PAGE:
Staff Report

New Delhi, India— As the Naz Foundation had done four years ago, they found themselves back in front of India’s High Court over the same issue: Is homosexuality legal or not?

Like a surprising tsunami, the Delhi Court reversed its own 2009 decision on Section 377, a law that had been on India’s books since the days of British colonization and refers to criminalizing “carnal intercourse against the order of nature”, clearly indicating a shift in India’s government toward embracing antique British protocols, and allowing Christian, Muslim and Hindu religions to dictate Indian laws and civil rights in much the same way the British did prior to 1947, when the British perceived the Muslims, Buddhists, and Hindus to be little more than children that needed to be cared for.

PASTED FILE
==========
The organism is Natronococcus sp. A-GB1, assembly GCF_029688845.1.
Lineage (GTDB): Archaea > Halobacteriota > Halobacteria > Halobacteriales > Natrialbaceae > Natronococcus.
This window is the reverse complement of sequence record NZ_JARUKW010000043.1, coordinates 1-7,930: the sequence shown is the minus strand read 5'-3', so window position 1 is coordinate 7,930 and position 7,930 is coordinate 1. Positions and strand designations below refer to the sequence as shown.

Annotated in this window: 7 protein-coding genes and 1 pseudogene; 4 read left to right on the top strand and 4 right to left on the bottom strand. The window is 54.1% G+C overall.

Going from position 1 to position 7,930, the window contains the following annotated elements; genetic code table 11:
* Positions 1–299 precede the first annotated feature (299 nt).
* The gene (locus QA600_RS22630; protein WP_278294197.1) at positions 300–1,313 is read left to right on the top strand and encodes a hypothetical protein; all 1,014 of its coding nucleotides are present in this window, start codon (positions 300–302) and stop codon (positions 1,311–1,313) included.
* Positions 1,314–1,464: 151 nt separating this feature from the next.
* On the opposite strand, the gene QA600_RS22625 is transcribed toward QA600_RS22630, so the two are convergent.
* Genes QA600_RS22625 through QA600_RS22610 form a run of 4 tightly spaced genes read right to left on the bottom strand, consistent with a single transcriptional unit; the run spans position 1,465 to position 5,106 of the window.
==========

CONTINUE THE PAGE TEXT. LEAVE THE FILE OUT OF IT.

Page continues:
Now the Indian judicial system has decided to treat the millions of homosexuals in its borders like children and “whack their pee-pee’s” if they stuck them anywhere except where they decided they belonged.

Amnesty International called the Delhi Court’s decision “a body blow to people’s rights to equality, privacy and dignity.”

OrinAm, an organization of mental health professionals, lawyers and activists, made the following statement: “The judgment of the Supreme Court is an unconscionable blow to the dignity of LGBT persons who as per the Indian Constitution are entitled to equal treatment.”

After seeing the burgeoning LGBT movement in India over the past four years, it’s LGBT-Today’s opinion that this decision will not go over easy with the new crop of activists we’ve observed through the internet, and fully expect to see contentious protests against the government until the Parliament of India grows enough balls to take Section 377 out of its laws once and for all.

It’s fairly odd that a national Supreme Court that meets in a pink dome should make an anti-gay law decision.

LGBT-Today News Magazine

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